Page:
Afsos review - Where too many ingredients spoil the broth

Afsos review - Where too many ingredients spoil the broth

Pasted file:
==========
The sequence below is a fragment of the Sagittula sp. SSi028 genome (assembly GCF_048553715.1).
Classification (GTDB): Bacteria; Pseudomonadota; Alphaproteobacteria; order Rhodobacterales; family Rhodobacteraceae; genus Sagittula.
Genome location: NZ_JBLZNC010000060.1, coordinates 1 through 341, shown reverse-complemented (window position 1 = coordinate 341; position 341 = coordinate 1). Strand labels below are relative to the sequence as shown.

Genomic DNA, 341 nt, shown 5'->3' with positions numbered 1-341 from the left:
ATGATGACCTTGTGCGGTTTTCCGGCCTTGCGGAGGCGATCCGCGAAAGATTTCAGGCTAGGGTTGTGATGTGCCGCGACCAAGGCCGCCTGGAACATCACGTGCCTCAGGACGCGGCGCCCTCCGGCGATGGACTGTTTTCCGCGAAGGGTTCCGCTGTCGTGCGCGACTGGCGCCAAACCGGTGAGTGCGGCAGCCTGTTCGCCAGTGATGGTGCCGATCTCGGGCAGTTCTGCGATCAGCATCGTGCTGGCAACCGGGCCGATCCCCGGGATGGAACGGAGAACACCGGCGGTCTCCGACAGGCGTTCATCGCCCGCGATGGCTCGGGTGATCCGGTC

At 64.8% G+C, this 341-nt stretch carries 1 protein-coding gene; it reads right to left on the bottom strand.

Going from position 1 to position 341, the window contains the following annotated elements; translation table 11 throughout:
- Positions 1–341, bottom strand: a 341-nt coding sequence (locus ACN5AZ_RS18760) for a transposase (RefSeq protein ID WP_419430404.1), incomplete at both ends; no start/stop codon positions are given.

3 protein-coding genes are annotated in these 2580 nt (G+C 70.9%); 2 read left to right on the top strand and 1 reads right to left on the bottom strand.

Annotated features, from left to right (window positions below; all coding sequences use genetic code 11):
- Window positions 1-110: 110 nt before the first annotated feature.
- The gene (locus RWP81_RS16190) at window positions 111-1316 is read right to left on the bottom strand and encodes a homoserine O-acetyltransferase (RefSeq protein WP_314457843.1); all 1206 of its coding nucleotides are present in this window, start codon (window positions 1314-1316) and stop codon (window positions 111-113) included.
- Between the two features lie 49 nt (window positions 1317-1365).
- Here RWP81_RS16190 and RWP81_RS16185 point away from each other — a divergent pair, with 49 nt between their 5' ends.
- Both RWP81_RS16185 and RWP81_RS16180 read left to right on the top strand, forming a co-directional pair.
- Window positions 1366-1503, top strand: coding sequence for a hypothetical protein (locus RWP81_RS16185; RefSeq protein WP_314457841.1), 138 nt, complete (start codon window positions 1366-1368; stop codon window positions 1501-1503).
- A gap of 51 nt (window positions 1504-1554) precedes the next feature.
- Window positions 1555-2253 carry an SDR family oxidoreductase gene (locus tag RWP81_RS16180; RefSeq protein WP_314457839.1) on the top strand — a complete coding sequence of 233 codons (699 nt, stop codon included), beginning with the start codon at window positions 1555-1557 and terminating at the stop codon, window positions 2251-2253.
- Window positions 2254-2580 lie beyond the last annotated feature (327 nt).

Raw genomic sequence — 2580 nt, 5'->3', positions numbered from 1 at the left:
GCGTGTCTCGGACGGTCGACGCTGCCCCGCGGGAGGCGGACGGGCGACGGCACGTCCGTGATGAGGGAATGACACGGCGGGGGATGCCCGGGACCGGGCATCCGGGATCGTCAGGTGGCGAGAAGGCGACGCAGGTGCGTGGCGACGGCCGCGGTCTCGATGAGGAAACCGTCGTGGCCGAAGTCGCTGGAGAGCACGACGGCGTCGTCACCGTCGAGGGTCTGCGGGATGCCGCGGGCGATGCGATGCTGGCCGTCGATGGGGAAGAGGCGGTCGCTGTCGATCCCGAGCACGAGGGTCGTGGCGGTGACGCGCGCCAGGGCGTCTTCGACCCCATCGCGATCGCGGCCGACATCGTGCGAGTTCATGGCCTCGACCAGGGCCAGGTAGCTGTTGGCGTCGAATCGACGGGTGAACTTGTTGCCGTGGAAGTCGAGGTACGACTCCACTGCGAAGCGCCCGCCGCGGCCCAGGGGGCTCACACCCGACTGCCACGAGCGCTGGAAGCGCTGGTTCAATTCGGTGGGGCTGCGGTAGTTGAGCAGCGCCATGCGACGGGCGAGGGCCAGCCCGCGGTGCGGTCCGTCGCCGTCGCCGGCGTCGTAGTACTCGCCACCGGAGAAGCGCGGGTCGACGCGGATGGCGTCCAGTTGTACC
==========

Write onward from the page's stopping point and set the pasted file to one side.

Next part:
A youngster Nakul is trying to get his eleventh attempt at suicide right. While trying to position himself on a railway track, he grabs hold of a pillow to ensure that his death is, well, comfortable. When this suicide bid is foiled by the man who owns the pillow, he heads to a psychiatrist and explains no one in the world ever deserves to live. He’s very practical about his decision to die, he looks at it as a solution. A poor student, a bad son who got his parents paralysed, a worse lover and a writer whose manuscript has been left unpublished for six years - Nakul has nothing to hold onto. Even the psychiatrist who’s a part of this conversation is puzzled by his clarity. One couldn’t have envisaged a better sequence to establish the ‘resolve’ of a quirky character in the first five minutes of a series. He even heads to an agency that could guarantee his death a few minutes later. While it takes great imagination to set up a plot of this kind, it requires greater skill to retain the fizz in the storyline. Afsos comes a cropper there. The other subplot here is contrastingly about immortality and an elixir that could help someone live forever. The elixir has a legacy of sorts, dating to the 18th century and has a preposterous connection with the Indian Independence too. There are murders by foreign corporations to grab hold of the magic potion that could provide immortality to people across the world. And there’s an assassin Upadhyay, who’s also a painter, treating her targets just like ‘business’. She’s meticulous about her killing, be it her timing or the absence of panic during her act. While it’s good as long as she doesn’t try to sell a sob flashback to justify her aggression, the makers ruin the element of mystery to her character and force her to explain the motive in the later sequences. She’s part of an agency who help people die in a mode of their choice. The other characters too are interesting - the priest willing to fulfil the last wish of his guru. the small-town cop who wishes to solve a case in a big city, his superior who makes the convicts sing at his station, the journalist who’s at loggerheads with her boss about publishing a story about immortality and the elixir. Anubhuti Kashyap, the director, despite the unconventional premise, fails to tie up these subplots together with conviction. While the paths of all these characters collide at some point, she doesn’t give a chance to emotionally invest in any of them. Some of the characters are just used for comic effect. It isn’t clear if the makers use the entire immortality and the magic potion thread as a parody or are they serious about it? The idea of a priest who says the blowing wind is a cue from nature to direct him towards an immortal human is interesting but isn’t explored well enough. The sequence where the priest and the protagonist ultimately meet the immortal character, who informs that living forever is a curse and not a blessing, should have arrived way earlier. A series of quintessential pre-climax fights aren't timed well. However, in terms of exploring the character of a psychiatrist and the efforts they take to ensure normalcy in the life of their parents is very impressive. Her verbal tact to make the patients feel one with her and altering her real-life incidents to suit their version of life are interesting attempts to present how psychiatrists go about their job. It’s a shame that many elements in the narrative are only used for decorative effect and nothing beyond. Thankfully though, the three-hour duration is a saviour. Most sequences are short, the protagonists are always on the move, the edits are sharp enough to distract you from issues in the script. The performances anchor the shaky narrative reasonably well. Gulshan Devaiah is increasingly making abnormal characters the new norm, project after project and he feels home in this unconventional space. Anjali Patil’s composure and still demeanour are integral to her portrayal in the plot and it’s hard to have imagined anyone else as effective. Sulagna Panigrahi is a surprise with her on-screen effervescence as a journo while the likes of Aakash Dahiya, Shyam Bhimsaria, bring enough diversity to their portrayal as cops. Heeba Shah presents the right amount of ‘unusualness’ in her performance as a psychopath, who sticks to her word has committed 86 murders in a row. Despite the limitedness of the backdrops, Afsos remains a decent visual experience, where the screenplay writer could have been less distracted about the various directions the plot takes. The cops are restricted to be passive caricatures who don’t do much to alter the proceedings. Afsos attempts to be unique but falls short. Rating: 2.5/5


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